Sunday, September 2, 2012

Not So Trivial Labor Day Trivia

Did you know
· That a Labor Day holiday was first proposed in 1882 by Matthew Maguire, a machinist and secretary of the Central Labor Union?
· That Oregon was the first state to make it a holiday in 1887?
· That President Grover Cleveland and Congress unanimously approved Labor Day as a national holiday in 1904 after the deaths of a number of workers in the Pullman Strike and signed into law six days after the end of the strike?
· That the original proposal for the holiday was for a street parade to exhibit to the public "the strength and spirit of corps of the trade and labor organizations," followed by a festival for the workers and their families? 
For many Labor Day is a long weekend, the last chance for a break before the kids go back to school and an often frantic fall schedule begins. For those of us who are retired with no school age kids at home, the weekend may pass with little notice. 
I once wrote 
Celebrations are the ritualized interruptions in the continuum of daily life which remind us of who we are, where we came from, and where we are going.”
I believe that all celebrations, whether birthdays, Christmas, or Labor Day have the potential to renew the human spirit when they are not totally given over to over-indulgence and entertainment.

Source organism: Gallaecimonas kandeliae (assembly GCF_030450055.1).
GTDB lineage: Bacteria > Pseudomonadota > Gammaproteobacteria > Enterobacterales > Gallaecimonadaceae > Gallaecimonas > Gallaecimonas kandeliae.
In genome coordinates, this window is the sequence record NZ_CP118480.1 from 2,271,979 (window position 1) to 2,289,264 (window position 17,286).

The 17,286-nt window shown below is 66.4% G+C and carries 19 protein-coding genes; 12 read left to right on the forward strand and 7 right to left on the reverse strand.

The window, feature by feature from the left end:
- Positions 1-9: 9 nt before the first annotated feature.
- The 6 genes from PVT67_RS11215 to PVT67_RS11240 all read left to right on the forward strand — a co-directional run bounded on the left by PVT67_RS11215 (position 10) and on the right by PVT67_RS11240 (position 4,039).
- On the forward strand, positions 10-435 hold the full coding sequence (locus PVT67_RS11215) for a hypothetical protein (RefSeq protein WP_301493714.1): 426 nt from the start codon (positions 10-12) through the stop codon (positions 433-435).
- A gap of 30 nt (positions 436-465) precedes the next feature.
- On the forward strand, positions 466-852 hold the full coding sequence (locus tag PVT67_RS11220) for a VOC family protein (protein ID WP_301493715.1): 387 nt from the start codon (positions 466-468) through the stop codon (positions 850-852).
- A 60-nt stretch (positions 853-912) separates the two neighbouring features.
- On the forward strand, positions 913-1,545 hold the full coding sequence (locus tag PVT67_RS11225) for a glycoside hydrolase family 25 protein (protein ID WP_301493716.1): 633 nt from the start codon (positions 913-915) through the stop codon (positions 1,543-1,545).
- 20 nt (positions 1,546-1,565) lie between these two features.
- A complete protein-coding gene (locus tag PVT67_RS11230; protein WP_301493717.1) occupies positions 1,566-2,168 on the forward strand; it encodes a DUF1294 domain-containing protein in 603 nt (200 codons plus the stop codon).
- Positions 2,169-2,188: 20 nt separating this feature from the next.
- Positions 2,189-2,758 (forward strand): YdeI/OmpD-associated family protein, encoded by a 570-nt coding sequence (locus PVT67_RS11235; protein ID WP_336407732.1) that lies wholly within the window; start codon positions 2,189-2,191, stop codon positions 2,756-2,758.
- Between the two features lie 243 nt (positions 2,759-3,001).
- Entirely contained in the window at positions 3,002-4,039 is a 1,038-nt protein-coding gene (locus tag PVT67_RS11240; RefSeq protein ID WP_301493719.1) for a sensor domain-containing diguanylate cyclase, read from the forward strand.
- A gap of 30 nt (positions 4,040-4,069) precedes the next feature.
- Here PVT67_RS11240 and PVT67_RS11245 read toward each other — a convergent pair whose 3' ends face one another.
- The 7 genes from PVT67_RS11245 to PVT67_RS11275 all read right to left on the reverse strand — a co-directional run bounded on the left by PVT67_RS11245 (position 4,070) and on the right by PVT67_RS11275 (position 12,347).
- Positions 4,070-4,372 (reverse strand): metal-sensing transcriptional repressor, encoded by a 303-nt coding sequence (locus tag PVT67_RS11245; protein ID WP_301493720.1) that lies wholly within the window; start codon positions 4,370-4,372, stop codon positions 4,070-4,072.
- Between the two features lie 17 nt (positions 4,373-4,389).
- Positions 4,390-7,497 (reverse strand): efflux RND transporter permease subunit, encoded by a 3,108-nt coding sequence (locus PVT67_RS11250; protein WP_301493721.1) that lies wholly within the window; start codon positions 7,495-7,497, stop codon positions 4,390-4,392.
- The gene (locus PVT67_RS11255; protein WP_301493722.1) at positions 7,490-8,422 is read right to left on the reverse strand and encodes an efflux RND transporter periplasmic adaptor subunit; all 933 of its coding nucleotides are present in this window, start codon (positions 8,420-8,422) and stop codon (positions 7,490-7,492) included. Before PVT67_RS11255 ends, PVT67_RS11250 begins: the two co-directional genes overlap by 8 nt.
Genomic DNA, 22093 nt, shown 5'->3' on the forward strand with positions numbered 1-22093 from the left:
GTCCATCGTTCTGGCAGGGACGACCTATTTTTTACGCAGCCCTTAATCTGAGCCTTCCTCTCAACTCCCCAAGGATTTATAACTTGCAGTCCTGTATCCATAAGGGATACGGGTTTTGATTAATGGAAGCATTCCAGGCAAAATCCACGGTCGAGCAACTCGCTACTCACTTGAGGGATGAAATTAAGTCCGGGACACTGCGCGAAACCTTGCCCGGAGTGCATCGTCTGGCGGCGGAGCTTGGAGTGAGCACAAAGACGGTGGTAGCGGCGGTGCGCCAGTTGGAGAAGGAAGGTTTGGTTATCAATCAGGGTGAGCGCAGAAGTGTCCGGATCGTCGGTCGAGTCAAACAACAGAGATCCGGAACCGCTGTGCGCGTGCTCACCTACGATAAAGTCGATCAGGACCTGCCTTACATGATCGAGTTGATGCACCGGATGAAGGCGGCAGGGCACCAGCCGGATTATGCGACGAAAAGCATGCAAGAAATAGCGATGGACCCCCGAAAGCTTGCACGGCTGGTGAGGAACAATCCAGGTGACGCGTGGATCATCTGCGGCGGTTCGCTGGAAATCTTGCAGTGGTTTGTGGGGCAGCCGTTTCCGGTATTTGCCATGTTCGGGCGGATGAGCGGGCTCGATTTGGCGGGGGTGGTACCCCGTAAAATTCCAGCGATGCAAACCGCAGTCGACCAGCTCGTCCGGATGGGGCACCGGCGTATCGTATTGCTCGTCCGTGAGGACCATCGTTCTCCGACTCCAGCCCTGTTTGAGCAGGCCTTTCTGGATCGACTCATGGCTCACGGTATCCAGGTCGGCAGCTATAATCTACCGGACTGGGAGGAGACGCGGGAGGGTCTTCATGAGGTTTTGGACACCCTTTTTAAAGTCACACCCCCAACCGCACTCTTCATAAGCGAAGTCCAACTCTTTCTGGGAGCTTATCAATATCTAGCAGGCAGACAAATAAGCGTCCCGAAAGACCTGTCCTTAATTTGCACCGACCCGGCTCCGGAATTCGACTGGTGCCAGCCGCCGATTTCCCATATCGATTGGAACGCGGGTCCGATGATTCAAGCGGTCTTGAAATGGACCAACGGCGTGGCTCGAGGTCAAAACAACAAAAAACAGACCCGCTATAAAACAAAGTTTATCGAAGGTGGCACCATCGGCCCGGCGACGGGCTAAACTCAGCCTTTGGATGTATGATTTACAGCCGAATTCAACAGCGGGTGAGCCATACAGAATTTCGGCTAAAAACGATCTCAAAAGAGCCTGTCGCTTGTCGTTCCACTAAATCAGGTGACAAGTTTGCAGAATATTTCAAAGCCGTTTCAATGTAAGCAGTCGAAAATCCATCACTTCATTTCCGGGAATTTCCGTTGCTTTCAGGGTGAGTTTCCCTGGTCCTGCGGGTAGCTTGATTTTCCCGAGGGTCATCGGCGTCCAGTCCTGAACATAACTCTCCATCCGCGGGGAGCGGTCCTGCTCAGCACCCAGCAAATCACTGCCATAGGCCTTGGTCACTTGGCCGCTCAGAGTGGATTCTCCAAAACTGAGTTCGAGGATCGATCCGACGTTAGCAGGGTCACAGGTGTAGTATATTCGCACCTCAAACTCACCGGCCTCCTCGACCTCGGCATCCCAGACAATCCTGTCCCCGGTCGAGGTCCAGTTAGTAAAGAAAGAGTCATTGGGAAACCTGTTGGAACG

Maybe this weekend, whether you are cooking out with family and friends or spending a quiet weekend at home, you might take a few moments to reflect on what this day means.
With the industrial Revolution came the unprecedented concentration of laborers, working and living in deplorable conditions, and grossly underpaid. They organized to get better wages and working conditions and to enhance their status in society. 

Few would disagree that the weight of the Great Recession has fallen heaviest on poor and working class people.
Maybe this is a good weekend to remember your own working experience, and remember those whose labor gets food to your table, who teach your children and grandchildren, who work on the fire lines, who care for you in the hospital, and the countless others without whose labors we couldn’t live; and give thanks for them.


RBW said...

Dear Milo,
You took so long off I thought you had gone fly fishing and not returned. So many of us read and fail to comment or acknowledge your efforts.
The working people that seem to be most abused are the people that are so committed to their end users that they would work for nothing if they had to. Many places it seems that is what ends up happening. Teachers, nurses, firemen, etc, wind up with chopped wages and benefits and very restricted rights to bargain. Such is this time when we scorn education, labor and thoughtful dialogue.
Thank you for all the effort you put into this site. RBW

Milo Thornberry said...

Thanks for your kind words! I hope you are having a good day.

I share your concerns about the attacks on unions and the scorning of education. Both are central issues for me in the coming election.